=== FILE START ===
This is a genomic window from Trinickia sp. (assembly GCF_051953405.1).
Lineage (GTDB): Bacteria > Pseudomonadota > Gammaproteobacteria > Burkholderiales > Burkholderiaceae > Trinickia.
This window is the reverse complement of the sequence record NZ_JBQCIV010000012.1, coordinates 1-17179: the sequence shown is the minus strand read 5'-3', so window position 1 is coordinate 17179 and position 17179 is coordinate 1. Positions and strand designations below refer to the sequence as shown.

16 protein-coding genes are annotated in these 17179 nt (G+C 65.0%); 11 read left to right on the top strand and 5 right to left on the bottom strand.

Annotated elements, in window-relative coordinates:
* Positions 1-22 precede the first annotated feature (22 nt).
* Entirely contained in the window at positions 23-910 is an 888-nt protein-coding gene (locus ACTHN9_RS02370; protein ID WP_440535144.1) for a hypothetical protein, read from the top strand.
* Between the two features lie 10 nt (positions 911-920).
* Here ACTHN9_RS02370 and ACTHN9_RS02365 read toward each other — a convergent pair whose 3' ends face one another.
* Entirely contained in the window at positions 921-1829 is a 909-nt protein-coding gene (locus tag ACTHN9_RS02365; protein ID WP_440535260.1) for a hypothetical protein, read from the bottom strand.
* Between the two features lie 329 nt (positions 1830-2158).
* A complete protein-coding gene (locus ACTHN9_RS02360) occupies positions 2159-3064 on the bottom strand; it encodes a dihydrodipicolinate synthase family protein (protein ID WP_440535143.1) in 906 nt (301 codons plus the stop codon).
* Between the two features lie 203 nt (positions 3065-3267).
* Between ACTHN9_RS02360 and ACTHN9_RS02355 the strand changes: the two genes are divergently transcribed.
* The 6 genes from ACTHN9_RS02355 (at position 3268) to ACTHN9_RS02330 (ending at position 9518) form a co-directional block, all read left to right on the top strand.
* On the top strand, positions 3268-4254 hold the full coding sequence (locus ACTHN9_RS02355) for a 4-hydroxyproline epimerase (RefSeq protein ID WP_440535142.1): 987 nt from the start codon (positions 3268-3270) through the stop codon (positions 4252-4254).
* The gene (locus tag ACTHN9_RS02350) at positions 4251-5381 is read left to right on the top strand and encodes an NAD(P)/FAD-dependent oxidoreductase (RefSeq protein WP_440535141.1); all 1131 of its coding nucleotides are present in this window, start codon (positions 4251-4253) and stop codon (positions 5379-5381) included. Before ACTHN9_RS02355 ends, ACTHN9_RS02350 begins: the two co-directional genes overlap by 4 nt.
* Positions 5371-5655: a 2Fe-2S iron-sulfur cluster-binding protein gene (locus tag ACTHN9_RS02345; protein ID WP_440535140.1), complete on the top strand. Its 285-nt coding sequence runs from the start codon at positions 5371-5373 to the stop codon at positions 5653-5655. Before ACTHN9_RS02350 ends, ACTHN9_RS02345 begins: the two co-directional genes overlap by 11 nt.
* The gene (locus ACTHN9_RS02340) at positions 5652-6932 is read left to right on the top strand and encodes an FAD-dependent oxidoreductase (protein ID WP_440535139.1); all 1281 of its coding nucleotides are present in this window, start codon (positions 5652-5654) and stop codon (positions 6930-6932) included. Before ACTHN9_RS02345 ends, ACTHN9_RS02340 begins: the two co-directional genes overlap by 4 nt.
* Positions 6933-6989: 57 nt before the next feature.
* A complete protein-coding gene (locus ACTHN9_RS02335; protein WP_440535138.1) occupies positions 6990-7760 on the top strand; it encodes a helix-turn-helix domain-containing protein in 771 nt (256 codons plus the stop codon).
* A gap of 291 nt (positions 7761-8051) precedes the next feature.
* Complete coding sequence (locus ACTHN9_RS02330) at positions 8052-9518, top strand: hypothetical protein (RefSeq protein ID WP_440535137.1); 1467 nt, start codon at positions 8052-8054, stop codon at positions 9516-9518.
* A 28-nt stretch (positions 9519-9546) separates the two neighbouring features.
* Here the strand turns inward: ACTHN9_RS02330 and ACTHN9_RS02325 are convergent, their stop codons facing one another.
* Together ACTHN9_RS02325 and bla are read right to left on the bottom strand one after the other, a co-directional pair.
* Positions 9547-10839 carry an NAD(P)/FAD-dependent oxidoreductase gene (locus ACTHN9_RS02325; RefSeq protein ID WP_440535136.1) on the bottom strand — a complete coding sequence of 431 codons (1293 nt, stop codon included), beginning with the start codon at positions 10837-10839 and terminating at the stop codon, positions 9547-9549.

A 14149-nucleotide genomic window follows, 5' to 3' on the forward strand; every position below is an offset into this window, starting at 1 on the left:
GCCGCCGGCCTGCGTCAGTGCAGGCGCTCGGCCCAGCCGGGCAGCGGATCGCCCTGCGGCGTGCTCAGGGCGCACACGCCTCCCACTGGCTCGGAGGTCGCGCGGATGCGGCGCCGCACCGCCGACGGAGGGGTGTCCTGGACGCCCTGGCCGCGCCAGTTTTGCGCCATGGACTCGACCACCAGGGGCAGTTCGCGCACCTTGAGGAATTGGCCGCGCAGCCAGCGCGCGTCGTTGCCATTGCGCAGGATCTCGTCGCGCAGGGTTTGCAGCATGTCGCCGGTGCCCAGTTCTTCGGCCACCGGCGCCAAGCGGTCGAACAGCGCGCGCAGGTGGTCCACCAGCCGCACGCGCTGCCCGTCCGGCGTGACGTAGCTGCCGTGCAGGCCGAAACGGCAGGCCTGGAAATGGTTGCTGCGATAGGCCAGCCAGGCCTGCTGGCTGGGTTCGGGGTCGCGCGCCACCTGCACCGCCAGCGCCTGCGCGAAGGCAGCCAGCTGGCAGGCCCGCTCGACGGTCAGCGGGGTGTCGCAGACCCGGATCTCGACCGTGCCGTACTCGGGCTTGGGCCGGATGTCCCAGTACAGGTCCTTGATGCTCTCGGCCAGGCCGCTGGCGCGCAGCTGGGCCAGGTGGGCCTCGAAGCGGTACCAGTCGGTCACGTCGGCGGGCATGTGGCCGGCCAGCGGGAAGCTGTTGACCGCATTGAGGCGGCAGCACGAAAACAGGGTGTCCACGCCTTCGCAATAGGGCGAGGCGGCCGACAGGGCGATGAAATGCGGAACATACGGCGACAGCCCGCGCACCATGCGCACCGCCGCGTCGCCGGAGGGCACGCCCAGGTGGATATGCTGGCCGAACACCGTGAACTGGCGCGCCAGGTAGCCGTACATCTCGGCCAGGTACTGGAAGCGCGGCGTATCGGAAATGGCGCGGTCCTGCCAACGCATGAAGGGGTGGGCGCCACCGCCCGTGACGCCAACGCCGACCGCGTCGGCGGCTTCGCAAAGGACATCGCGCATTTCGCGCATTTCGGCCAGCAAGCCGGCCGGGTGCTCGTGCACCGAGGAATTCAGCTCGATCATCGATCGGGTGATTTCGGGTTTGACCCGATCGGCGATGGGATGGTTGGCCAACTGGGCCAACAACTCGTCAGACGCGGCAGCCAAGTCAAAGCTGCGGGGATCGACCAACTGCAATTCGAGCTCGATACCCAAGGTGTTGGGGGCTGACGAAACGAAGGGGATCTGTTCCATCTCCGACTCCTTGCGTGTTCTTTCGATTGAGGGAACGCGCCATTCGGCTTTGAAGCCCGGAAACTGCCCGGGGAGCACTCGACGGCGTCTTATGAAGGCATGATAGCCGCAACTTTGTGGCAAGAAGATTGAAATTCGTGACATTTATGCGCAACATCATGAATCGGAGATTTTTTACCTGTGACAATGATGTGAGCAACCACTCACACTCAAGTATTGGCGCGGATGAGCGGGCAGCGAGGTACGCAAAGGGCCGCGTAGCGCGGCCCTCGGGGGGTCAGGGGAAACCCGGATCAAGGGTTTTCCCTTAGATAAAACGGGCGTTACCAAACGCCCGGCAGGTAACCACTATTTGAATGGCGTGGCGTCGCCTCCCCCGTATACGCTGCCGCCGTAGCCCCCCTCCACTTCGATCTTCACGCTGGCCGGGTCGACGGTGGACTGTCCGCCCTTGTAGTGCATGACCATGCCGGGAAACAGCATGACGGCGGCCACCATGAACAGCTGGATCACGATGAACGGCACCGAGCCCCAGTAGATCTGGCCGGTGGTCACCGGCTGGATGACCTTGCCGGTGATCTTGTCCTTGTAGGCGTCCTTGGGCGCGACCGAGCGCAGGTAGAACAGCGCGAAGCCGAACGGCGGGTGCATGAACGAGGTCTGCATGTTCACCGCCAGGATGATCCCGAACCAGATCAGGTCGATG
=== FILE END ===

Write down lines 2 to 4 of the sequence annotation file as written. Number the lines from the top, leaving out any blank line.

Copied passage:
Lineage (GTDB): Bacteria > Pseudomonadota > Gammaproteobacteria > Burkholderiales > Burkholderiaceae > Trinickia.
This window is the reverse complement of the sequence record NZ_JBQCIV010000012.1, coordinates 1-17179: the sequence shown is the minus strand read 5'-3', so window position 1 is coordinate 17179 and position 17179 is coordinate 1. Positions and strand designations below refer to the sequence as shown.

16 protein-coding genes are annotated in these 17179 nt (G+C 65.0%); 11 read left to right on the top strand and 5 right to left on the bottom strand.